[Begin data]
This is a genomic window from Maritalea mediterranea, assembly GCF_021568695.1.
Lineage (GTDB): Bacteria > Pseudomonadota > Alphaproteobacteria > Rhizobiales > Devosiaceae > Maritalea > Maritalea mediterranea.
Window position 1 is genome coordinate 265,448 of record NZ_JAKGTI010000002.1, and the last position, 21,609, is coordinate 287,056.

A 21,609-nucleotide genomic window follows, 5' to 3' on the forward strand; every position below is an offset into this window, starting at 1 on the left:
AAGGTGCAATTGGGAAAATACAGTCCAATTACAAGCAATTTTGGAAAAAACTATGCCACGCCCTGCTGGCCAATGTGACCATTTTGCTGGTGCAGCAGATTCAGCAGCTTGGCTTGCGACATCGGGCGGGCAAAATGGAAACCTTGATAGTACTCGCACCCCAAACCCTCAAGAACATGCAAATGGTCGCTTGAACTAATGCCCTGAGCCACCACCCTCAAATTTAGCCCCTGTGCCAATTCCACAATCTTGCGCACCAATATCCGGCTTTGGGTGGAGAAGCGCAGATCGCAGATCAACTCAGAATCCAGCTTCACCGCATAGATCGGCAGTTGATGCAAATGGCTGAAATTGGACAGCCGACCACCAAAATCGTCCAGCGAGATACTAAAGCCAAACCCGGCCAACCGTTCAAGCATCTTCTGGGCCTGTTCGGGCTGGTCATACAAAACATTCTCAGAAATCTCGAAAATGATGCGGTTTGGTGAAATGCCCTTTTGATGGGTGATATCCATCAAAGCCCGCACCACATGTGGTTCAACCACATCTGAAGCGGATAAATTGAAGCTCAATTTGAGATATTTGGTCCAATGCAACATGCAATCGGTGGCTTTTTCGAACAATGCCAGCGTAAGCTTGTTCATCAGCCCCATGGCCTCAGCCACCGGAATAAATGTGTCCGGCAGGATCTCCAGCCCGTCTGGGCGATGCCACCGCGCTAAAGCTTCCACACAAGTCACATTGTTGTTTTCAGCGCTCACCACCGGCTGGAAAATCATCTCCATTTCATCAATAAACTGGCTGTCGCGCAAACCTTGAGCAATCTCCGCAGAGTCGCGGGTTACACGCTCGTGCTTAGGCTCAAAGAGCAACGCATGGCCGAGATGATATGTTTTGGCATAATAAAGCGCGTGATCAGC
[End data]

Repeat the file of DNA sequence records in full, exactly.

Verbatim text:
This is a genomic window from Maritalea mediterranea, assembly GCF_021568695.1.
Lineage (GTDB): Bacteria > Pseudomonadota > Alphaproteobacteria > Rhizobiales > Devosiaceae > Maritalea > Maritalea mediterranea.
Window position 1 is genome coordinate 265,448 of record NZ_JAKGTI010000002.1, and the last position, 21,609, is coordinate 287,056.

A 21,609-nucleotide genomic window follows, 5' to 3' on the forward strand; every position below is an offset into this window, starting at 1 on the left:
AAGGTGCAATTGGGAAAATACAGTCCAATTACAAGCAATTTTGGAAAAAACTATGCCACGCCCTGCTGGCCAATGTGACCATTTTGCTGGTGCAGCAGATTCAGCAGCTTGGCTTGCGACATCGGGCGGGCAAAATGGAAACCTTGATAGTACTCGCACCCCAAACCCTCAAGAACATGCAAATGGTCGCTTGAACTAATGCCCTGAGCCACCACCCTCAAATTTAGCCCCTGTGCCAATTCCACAATCTTGCGCACCAATATCCGGCTTTGGGTGGAGAAGCGCAGATCGCAGATCAACTCAGAATCCAGCTTCACCGCATAGATCGGCAGTTGATGCAAATGGCTGAAATTGGACAGCCGACCACCAAAATCGTCCAGCGAGATACTAAAGCCAAACCCGGCCAACCGTTCAAGCATCTTCTGGGCCTGTTCGGGCTGGTCATACAAAACATTCTCAGAAATCTCGAAAATGATGCGGTTTGGTGAAATGCCCTTTTGATGGGTGATATCCATCAAAGCCCGCACCACATGTGGTTCAACCACATCTGAAGCGGATAAATTGAAGCTCAATTTGAGATATTTGGTCCAATGCAACATGCAATCGGTGGCTTTTTCGAACAATGCCAGCGTAAGCTTGTTCATCAGCCCCATGGCCTCAGCCACCGGAATAAATGTGTCCGGCAGGATCTCCAGCCCGTCTGGGCGATGCCACCGCGCTAAAGCTTCCACACAAGTCACATTGTTGTTTTCAGCGCTCACCACCGGCTGGAAAATCATCTCCATTTCATCAATAAACTGGCTGTCGCGCAAACCTTGAGCAATCTCCGCAGAGTCGCGGGTTACACGCTCGTGCTTAGGCTCAAAGAGCAACGCATGGCCGAGATGATATGTTTTGGCATAATAAAGCGCGTGATCAGC